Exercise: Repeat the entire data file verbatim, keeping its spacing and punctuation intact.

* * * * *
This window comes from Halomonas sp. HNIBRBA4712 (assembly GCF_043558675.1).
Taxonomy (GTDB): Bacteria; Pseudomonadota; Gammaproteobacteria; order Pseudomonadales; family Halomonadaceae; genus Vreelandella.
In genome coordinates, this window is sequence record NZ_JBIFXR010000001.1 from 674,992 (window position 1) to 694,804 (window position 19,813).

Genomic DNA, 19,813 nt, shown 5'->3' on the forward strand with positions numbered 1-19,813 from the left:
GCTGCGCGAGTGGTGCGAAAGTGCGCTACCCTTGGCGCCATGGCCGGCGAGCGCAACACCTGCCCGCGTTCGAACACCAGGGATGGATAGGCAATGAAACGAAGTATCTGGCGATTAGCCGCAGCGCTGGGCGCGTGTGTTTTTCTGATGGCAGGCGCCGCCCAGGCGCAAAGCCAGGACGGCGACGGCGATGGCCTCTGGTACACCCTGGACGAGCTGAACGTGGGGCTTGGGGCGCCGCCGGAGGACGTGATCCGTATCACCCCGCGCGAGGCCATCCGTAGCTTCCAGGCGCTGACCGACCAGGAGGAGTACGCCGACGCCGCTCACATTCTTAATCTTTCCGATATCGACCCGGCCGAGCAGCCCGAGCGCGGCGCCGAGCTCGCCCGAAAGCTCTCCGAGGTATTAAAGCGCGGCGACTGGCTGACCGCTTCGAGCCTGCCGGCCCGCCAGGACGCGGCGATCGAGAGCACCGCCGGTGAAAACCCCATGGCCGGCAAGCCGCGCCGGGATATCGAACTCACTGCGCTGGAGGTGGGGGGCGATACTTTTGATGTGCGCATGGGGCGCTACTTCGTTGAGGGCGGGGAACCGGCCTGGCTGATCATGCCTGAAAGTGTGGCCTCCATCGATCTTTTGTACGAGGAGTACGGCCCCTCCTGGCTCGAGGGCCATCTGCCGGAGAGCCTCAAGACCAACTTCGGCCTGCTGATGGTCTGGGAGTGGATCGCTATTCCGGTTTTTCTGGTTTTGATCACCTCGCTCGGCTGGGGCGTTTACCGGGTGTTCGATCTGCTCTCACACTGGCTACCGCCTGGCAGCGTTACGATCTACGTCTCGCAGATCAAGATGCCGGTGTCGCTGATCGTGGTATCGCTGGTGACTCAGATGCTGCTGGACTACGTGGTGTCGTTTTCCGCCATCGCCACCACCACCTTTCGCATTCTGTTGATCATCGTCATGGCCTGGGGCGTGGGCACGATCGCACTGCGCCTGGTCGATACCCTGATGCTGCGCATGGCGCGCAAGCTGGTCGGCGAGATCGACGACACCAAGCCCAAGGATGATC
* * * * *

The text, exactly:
This window comes from Halomonas sp. HNIBRBA4712 (assembly GCF_043558675.1).
Taxonomy (GTDB): Bacteria; Pseudomonadota; Gammaproteobacteria; order Pseudomonadales; family Halomonadaceae; genus Vreelandella.
In genome coordinates, this window is sequence record NZ_JBIFXR010000001.1 from 674,992 (window position 1) to 694,804 (window position 19,813).

Genomic DNA, 19,813 nt, shown 5'->3' on the forward strand with positions numbered 1-19,813 from the left:
GCTGCGCGAGTGGTGCGAAAGTGCGCTACCCTTGGCGCCATGGCCGGCGAGCGCAACACCTGCCCGCGTTCGAACACCAGGGATGGATAGGCAATGAAACGAAGTATCTGGCGATTAGCCGCAGCGCTGGGCGCGTGTGTTTTTCTGATGGCAGGCGCCGCCCAGGCGCAAAGCCAGGACGGCGACGGCGATGGCCTCTGGTACACCCTGGACGAGCTGAACGTGGGGCTTGGGGCGCCGCCGGAGGACGTGATCCGTATCACCCCGCGCGAGGCCATCCGTAGCTTCCAGGCGCTGACCGACCAGGAGGAGTACGCCGACGCCGCTCACATTCTTAATCTTTCCGATATCGACCCGGCCGAGCAGCCCGAGCGCGGCGCCGAGCTCGCCCGAAAGCTCTCCGAGGTATTAAAGCGCGGCGACTGGCTGACCGCTTCGAGCCTGCCGGCCCGCCAGGACGCGGCGATCGAGAGCACCGCCGGTGAAAACCCCATGGCCGGCAAGCCGCGCCGGGATATCGAACTCACTGCGCTGGAGGTGGGGGGCGATACTTTTGATGTGCGCATGGGGCGCTACTTCGTTGAGGGCGGGGAACCGGCCTGGCTGATCATGCCTGAAAGTGTGGCCTCCATCGATCTTTTGTACGAGGAGTACGGCCCCTCCTGGCTCGAGGGCCATCTGCCGGAGAGCCTCAAGACCAACTTCGGCCTGCTGATGGTCTGGGAGTGGATCGCTATTCCGGTTTTTCTGGTTTTGATCACCTCGCTCGGCTGGGGCGTTTACCGGGTGTTCGATCTGCTCTCACACTGGCTACCGCCTGGCAGCGTTACGATCTACGTCTCGCAGATCAAGATGCCGGTGTCGCTGATCGTGGTATCGCTGGTGACTCAGATGCTGCTGGACTACGTGGTGTCGTTTTCCGCCATCGCCACCACCACCTTTCGCATTCTGTTGATCATCGTCATGGCCTGGGGCGTGGGCACGATCGCACTGCGCCTGGTCGATACCCTGATGCTGCGCATGGCGCGCAAGCTGGTCGGCGAGATCGACGACACCAAGCCCAAGGATGATC